Nice day in Albuquerque, nice spring in Peoria, where the Seattle Mariners spent another spring getting to know one another.
Spring training is a time when, if you're carrying a camera, you might find a couple of relievers like Shawn Kelley and Sean White, happy to mug for you.
It's a clubhouse where Mike Sweeney and Ken Griffey Jr. are as likely to mock the way you dress or take notes or look after a bad night as they are with their teammates. Nothing goes unnoticed, no one is safe and everyone laughs.
In spring, you can stand near a bullpen and watch Felix Hernandez work. The kid isn't quite 24, and he's a Cy Young Award in waiting.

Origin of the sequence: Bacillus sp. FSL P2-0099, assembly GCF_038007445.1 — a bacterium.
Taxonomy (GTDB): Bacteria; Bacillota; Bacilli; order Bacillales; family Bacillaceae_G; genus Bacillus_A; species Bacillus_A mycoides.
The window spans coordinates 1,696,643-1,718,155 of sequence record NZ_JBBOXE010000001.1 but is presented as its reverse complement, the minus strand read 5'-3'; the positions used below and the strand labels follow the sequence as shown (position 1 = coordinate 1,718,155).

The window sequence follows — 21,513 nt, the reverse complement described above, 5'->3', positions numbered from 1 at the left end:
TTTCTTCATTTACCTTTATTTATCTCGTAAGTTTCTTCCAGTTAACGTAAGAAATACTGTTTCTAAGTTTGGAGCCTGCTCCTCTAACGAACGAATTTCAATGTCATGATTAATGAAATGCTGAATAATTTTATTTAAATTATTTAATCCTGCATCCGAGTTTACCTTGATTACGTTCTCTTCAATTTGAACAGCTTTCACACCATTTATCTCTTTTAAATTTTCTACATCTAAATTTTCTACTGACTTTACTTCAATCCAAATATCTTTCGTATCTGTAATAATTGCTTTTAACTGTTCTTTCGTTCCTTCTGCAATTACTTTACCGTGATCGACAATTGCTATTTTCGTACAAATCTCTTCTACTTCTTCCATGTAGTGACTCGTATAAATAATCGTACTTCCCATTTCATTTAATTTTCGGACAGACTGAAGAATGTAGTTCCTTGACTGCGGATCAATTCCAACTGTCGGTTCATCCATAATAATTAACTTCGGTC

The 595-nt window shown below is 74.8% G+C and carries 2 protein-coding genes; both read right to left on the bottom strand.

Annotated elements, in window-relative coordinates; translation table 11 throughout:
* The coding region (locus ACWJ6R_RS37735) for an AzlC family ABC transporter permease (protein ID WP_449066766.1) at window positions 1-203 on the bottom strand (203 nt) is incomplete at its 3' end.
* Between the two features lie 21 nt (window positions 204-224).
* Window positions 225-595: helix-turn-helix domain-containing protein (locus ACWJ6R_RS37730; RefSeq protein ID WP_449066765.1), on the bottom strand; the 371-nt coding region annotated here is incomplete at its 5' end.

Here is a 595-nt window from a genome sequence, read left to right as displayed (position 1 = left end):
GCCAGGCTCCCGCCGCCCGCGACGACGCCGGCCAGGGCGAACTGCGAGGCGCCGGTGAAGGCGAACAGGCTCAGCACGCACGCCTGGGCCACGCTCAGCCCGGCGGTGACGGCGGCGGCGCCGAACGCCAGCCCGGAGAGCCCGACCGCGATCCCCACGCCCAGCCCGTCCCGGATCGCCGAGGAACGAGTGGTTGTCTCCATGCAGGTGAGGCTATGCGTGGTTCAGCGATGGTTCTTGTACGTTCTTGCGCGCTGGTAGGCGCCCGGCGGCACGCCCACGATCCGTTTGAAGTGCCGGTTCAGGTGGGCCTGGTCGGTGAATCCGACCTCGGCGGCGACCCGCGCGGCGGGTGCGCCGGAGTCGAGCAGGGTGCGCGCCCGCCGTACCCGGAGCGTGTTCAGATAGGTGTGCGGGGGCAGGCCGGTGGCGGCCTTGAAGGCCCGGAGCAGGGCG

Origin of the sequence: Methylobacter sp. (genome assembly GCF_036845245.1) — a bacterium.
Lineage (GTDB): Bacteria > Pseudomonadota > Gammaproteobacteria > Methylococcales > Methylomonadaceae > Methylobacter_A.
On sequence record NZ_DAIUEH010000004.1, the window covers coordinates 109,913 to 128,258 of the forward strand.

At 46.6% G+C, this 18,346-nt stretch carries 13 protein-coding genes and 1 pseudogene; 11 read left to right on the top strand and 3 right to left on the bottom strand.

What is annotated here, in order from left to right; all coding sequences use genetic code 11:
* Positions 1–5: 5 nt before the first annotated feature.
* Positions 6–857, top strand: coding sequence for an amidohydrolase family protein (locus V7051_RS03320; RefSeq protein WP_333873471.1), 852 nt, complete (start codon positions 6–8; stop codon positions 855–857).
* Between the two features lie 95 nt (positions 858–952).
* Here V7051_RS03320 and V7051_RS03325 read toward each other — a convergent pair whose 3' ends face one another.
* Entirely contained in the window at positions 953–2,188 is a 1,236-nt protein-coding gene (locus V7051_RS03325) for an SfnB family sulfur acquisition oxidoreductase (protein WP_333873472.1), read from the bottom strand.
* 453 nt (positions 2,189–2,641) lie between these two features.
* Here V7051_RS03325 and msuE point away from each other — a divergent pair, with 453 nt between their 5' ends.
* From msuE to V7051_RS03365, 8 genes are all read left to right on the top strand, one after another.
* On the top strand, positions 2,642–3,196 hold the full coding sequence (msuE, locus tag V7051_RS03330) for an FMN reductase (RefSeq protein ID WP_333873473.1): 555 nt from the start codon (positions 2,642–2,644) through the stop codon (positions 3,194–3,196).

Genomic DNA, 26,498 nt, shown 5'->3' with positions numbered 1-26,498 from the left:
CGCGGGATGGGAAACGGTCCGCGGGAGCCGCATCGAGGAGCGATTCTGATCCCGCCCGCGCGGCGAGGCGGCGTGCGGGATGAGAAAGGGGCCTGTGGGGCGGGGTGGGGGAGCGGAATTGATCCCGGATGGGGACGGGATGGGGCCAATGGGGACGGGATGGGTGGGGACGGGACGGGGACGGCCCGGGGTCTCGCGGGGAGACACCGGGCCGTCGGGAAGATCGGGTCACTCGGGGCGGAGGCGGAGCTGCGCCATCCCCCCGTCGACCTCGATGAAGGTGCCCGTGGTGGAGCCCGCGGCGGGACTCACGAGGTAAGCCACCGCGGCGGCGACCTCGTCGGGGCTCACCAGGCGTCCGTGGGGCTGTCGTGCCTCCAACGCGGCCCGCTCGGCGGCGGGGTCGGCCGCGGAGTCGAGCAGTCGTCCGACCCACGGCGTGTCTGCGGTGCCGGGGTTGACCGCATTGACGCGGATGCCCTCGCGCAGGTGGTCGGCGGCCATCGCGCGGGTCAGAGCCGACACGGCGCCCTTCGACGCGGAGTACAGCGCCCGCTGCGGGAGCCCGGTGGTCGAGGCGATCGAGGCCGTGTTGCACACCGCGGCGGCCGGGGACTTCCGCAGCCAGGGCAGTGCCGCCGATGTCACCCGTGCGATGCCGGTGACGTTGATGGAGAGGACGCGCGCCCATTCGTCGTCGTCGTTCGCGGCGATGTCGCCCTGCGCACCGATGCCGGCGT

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Spring training is as good as it gets for players and writers - no wins or losses matter, no one has yet lost a job or been benched. And it's as close as fans can get.
This spring I watched bullpen coach John Wetteland setting up folding chairs near the dugout in Surprise when a young boy approached and asked him for a high-five through the backstop screen.
Wetteland was busy, a clipboard in one hand, a chair in the other. He put the chair down and high-fived the boy with as much enthusiasm as he would one of his relievers after a great game.
The boy gave a squeal and ran away happy. Wetteland smiled and went back to setting up chairs.
That's spring training.